Southern Texas might not impress visitors with its fall foliage. This region is dominated by brown, green, and rarely red and yellow shades of trees. Most of the parks are occupied by pines and other evergreens. But if you know where to look, you can witness plenty of oaks, black gum, and crape myrtles change color right before the winter season.
When is the best time to see fall foliage in Houston
Weather in Houston affects the fall foliage season, which arrives here later than in North Texas. Leaves transform from mid-October to mid-November, and sometimes even till early December. The average air temperature during the fall foliage season in Houston is from 73 °F to 52 °F (23 °C-11°C).
Parks in Houston
Buffalo Bayou Park stretches along the Buffalo Bayou river and covers about 130 ac (52.6 ha). It features kids' playgrounds, bridges, and multiple trails for walking and biking. Another famous fall foliage spot is a 1466 ac (593.3 ha) Memorial Park. It can surprise you with stunning shades of red and yellow. The park also has plenty of possibilities for family time: hiking trails, sports grounds, restaurants, etc. Hermann Park is known for Shumard oaks that turn red and the crape myrtles, painted in every autumn shade. Among other locations within Houston, you can check out Mason Park, Spotts Park, Cullen Park, and Houston Arboretum.
Parks near Houston
Houston is located next to the Gulf of Mexico and enjoys a tropical climate. So there are not that many locations for leaf-peeping. But if you drive north, you can spot more deciduous trees. Huntsville State Park, located 75 minutes drive from Houston, is a mixed pine-hardwood forest with beautiful red, white, and water oaks. The 210 ac (85 ha) Lake Raven, located right in the park, is great for photography due to the beautiful reflections of autumnal trees. Angelina and Sabine National Forests are located just next to each other. Although both parks are mostly covered with conifers—there are still hardwoods like oaks and black gum.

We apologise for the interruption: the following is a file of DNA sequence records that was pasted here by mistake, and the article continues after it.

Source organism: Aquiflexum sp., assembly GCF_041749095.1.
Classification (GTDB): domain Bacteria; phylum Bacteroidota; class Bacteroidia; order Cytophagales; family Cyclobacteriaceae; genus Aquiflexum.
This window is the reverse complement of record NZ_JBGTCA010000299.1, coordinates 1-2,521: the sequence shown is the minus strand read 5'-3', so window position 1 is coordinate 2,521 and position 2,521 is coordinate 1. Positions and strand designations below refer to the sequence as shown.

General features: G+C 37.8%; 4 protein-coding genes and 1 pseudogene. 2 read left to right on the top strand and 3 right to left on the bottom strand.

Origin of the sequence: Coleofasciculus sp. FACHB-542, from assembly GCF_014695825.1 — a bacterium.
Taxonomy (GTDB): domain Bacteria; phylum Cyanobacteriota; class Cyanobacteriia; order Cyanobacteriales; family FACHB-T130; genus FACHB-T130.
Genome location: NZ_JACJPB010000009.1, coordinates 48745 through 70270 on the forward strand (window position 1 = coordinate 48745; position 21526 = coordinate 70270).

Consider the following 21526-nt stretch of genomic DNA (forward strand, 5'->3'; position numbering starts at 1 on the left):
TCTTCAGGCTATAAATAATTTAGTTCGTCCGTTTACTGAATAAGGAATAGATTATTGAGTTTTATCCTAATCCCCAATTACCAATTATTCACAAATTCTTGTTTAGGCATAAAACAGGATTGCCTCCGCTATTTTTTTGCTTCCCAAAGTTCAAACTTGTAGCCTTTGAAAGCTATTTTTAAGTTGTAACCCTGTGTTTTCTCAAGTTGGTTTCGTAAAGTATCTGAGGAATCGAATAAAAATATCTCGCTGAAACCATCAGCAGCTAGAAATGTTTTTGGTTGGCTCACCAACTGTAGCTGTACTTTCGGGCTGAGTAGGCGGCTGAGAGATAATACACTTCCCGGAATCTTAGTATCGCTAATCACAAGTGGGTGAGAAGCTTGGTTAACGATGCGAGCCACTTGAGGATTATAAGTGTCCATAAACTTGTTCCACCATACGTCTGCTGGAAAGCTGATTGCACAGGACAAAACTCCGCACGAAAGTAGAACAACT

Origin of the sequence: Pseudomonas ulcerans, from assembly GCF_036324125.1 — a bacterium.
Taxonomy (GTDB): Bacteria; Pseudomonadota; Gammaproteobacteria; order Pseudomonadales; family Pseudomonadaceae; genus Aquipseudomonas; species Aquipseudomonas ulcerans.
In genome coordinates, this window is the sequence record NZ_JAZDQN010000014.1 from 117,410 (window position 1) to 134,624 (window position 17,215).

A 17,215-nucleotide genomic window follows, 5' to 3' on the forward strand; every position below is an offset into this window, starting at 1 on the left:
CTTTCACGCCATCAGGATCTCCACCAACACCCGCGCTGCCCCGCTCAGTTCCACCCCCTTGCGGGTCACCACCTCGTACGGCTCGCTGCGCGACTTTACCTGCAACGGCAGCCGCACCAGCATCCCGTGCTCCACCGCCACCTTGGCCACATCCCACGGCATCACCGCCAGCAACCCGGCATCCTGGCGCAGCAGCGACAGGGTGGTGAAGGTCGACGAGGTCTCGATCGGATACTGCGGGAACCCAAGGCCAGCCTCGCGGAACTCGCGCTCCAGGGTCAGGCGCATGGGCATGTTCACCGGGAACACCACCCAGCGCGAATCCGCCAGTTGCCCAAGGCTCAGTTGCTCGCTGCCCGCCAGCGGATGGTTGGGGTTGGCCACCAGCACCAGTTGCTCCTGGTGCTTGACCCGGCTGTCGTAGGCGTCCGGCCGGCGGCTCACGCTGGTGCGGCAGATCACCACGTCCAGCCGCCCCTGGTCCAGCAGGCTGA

What is fall foliage season like in Houston?
The fall foliage season in Houston brings the city to life with a variety of colors. Houston has plenty of trees, dominated by browns and greens, but there are still oaks, black gum, and crape myrtles to change colors before winter. Visitors can witness shades of red and yellow in parks like Hermann Park and Memorial Park, but there are also evergreens and pines worth exploring. Show more
When is the ideal time to visit Houston for fall colors?
Mid-October to early December is the best time to witness fall foliage in Houston. The leaves turn from mid-October to mid-November, and sometimes extend to early December, slightly later than North Texas. Visitors can enjoy an average temperature of 73°F to 52°F (23°C-11°C), making it perfect for outdoor activities in the parks. Show more
Which parks in Houston are the best for fall colors?
Hermann Park is known for the Shumard oaks that turn red, crape myrtles painted in various autumn shades, and black gum. Memorial Park has beautiful shades of red and yellow, as well as hiking trails, sports grounds, and restaurants. Buffalo Bayou Park offers multiple bridges and trails for biking and walking, kids' playgrounds, and stunning views of fall colors. Visitors can also explore Mason Park, Spotts Park, Cullen Park, and Houston Arboretum. Show more
What special features do Houston parks have for viewing fall foliage?
Houston parks offer unique features for visitors to enjoy fall foliage, such as Buffalo Bayou Park with its multiple walking and biking trails and bridges. Memorial Park is an excellent setting with numerous recreational activities like hiking, sports, and dining opportunities, along with beautiful shades of red and yellow. Hermann Park has Shumard oaks that turn red and painted crape myrtles. Visitors can also explore various evergreens and oaks in the parks. Show more
What nearby parks or areas can I visit for leaf-peeping while in Houston?
Visitors can drive 75 minutes north of Houston to reach Huntsville State Park, which is a mixed pine-hardwood forest with beautiful red, white, and water oaks around the 210-acre Lake Raven. Angelina and Sabine National Forests lie next to each other, mostly covered with conifers, but they also have oaks and black gum worth exploring for leaf-peeping enthusiasts. Show more